This past weekend I travelled to Sorata, a small town that has often been compared to the Garden of Eden by the Spanish when teaching religion to the indigenous people. A four-hour bus ride from La Paz, Sorata provided a weekend full of the things I love most about Bolivia, as follow:
1. The bus ride
There are few, if any, tourist buses that service Sorata from La Paz. As a result, the most common form of transport to Sorata is the local transit, namely mini buses. These are van-like vehicles with “space” for about 16. To clarify, this number is somewhat analogous to saying my dad’s double cab truck “seats” 6. Usually (and my trip was no exception) there is at least one baby seated on a lap, countless bags of various shapes and sizes, and even on my return trip, a dog. I absolutely love it. I have met new facebook friends, finished knitting a hat, and undoubtedly picked up some Spanish on similar, but shorter, rides into nearby towns and the city center. I should probably also note that the four-hour ride cost me about two American dollars. If only I could get to Raleigh for $2…
2. The planning mishap
I had been planning on staying in a hostel in Sorata called the Residencial Sorata, a historic hostel located on the main square. My bus arrived shortly after dark, and, while I was able to find the hostel quite easily, I also found that it was full. The three other hostels recommended by the owner proved to be full as well. At this point, I was becoming bit frazzled and you can probably imagine what happens to my limited Spanish when I get a bit disheveled. However, two women at one of the hostels kindly arranged a room for me in Hotel Toro Bravo, and the kind owner, Fernando came and picked me up. I now am quite certain he thinks I am crazy, but that’s another story… I quite enjoyed the accommodation, a popular choice among Bolivians, as I believe I was the only foreigner.
3. The adventure
I set out Saturday morning for a day-hike to the San Pedro Caves. Did I make it to the caves? – No. Did I go in the right direction? –Debatable. Did I have a beautiful adventure? – Of course.
4. The friend
Sunday morning I went for a walk, found a nice corner with a beautiful view, and sat down with my embroidery. I had been there for perhaps about an hour when a woman named Lucy approached me to ask me what I was doing. A forty-five(ish) minute conversation followed during which I learned about her, her family, and her life while she asked me about my family, my trip, and what I thought about Bolivia. Upon hearing that I particularly liked Sorata and didn’t want to leave, she asked me when I would be coming back. Hearing that I was paying 70 Bs (about $10) for accommodation, she was appalled, informed me that that was entirely too much, and that I had better call her next time I plan on coming. At this point she said she must go and asked if I would be staying at my corner for a bit longer. About half an hour later, her daughter, Sarita, came outside and invited me into the house. Lucy pulled a chair into the shade, set up an umbrella and asked me to sit. Meanwhile, she went inside but soon returned with a bowl, knife, and assortment of fruits. She asked me if I liked fruit salad. So there we sat for another hour or so, talking about my school and Sorata and laughing at my Spanish abilities (or rather, lack thereof). When it came time for me to leave, she showed me her guest room and urged me again to call her not if, but when, I return. She added that Sarita stays in an apartment in La Paz during the school year and that if I should find myself in La Paz, I should also call her. I departed with kisses and hugs and “See you soon”s. It felt as if I were leaving my own grandmother’s house. I had known Lucy for about two hours.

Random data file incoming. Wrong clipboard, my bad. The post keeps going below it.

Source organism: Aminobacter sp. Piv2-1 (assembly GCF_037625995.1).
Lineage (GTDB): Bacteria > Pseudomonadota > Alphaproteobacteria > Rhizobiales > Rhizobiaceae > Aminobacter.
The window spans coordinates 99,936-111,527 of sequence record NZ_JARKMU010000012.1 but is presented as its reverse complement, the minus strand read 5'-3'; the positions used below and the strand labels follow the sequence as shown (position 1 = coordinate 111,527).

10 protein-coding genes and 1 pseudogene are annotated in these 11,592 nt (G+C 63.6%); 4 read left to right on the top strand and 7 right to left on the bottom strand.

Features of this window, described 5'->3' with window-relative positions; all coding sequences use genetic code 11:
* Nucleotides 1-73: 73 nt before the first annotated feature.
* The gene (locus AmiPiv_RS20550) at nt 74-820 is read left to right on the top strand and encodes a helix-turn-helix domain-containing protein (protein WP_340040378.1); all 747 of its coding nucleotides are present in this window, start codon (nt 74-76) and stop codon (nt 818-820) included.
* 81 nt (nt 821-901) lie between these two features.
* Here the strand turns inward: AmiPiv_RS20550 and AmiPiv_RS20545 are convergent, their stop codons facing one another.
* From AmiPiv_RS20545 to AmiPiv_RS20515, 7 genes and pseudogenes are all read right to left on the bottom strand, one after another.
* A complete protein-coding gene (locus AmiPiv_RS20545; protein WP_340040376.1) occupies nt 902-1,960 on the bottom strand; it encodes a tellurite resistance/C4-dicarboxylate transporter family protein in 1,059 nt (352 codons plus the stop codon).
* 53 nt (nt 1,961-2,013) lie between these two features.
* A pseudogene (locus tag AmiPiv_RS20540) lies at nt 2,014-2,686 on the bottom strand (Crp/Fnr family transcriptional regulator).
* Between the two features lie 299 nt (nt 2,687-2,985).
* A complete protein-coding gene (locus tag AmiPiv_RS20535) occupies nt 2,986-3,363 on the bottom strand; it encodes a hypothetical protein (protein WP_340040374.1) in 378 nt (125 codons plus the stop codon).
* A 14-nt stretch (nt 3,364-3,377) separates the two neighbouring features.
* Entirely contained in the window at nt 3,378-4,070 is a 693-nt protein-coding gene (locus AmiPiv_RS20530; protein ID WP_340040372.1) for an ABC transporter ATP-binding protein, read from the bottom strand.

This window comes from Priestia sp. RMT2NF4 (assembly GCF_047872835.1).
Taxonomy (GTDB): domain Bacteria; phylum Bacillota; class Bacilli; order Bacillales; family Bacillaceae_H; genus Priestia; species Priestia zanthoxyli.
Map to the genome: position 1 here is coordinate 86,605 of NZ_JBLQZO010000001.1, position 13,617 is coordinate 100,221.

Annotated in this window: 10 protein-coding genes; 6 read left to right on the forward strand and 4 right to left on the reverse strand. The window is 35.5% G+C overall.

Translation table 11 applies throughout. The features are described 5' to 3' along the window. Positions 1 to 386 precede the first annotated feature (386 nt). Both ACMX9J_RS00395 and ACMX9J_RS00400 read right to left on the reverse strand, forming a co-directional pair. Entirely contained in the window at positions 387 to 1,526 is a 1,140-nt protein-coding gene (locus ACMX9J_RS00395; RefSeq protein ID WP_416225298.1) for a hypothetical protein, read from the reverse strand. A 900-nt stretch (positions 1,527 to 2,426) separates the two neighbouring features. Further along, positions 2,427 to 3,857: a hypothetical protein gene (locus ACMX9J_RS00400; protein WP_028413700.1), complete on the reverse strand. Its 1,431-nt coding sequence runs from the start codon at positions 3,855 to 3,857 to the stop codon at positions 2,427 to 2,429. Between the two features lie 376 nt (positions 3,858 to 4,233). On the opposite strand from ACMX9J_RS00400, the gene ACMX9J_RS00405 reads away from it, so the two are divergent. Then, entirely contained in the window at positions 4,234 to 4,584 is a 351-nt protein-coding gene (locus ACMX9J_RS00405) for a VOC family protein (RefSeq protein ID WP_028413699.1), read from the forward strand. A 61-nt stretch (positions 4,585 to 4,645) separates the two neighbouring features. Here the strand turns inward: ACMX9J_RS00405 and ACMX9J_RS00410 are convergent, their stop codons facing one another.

I have fallen in love with this place.